BWCA 28 days in the Q in 2020, a Resolution Boundary Waters Group Forum: Quetico Afficionados
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joewildlife
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12/31/2019 07:59PM   (Thread Older Than 3 Years)
I'm doing a 14 day trip in June from Prairie Portage to Minn and back, hitting Darky, Argo, Wickstead, McAree, Crooked, etc... Been doing a June trip with my daughter since 2014. We went to Woodland Caribou the last two years but are headed back to Quetico.

In the fall I'm doing the Hunter's Island loop more or less, with a paddling buddy.

7.7% of my year in the Quetico. Not enough, not enough.
Joe
 
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cburton103
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01/15/2020 10:02AM  
Out of curiosity, what are the main things about Quetico that pull you back after a couple years visiting Woodland Caribou?
 
joewildlife
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01/15/2020 10:48AM  
Woodland Caribou is a paradox of sorts. You will hear how few paddlers there are, 500-600 per year, so you tend to think the place is deserted. However, the park has a lot of outpost cabins and a lodge or two. You can be in the middle of nowhere and find an active stash of aluminum boats and motors, and you will see fishermen out on the water using them. Or you will turn a corner and there is a cabin, dock, boats, and maybe even a floatplane parked there. You see and hear floatplanes every day.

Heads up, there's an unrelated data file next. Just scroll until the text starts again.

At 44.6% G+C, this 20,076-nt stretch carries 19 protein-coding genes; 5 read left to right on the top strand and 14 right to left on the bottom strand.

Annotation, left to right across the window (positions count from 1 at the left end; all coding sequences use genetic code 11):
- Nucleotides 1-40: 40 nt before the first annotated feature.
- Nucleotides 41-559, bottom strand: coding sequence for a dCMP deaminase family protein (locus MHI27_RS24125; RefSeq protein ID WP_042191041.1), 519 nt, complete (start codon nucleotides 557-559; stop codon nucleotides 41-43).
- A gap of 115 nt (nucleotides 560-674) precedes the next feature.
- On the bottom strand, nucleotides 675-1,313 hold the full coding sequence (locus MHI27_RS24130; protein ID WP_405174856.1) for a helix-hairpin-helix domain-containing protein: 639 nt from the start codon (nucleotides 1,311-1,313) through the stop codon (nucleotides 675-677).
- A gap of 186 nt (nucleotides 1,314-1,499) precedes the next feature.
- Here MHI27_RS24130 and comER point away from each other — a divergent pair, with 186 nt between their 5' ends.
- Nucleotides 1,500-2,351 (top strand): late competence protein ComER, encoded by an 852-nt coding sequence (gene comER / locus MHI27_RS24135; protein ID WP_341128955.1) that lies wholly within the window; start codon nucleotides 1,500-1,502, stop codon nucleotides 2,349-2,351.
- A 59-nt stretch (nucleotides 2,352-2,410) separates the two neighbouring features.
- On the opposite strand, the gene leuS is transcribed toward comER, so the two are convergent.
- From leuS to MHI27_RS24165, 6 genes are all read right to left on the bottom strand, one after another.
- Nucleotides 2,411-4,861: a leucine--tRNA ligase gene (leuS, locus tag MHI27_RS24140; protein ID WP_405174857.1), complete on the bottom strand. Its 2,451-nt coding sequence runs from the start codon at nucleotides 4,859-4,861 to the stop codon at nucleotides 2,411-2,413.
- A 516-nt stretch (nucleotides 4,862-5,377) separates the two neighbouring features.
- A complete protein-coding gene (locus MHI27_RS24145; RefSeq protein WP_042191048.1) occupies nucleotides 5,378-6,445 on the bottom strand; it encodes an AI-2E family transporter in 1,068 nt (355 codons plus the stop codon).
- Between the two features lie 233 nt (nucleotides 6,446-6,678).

This can be mostly avoided simply by route choice...if you get out of the walleye waters, you will see nobody. This is because where there are walleye, there are cabins and motorboats. Harlan explained it to me. US fishermen want walleye. Period. So go to trout water and you see nobody. Once I left Mexican Hat (the Kawnipi walleye factory of the WCPP), the only people I saw was OldZip and his wife Carol, and that was absolutely in the middle of nowhere on trout water. A 14 day trip. Spring 2019 we took a route through the southern end of the park and it was damn near deserted. The year before we were on the Gammon and areas more central, and saw more people than you would expect for a park touting less than 600 canoeists a year. In two long trips to WCPP, we only saw 1 occupied campsite.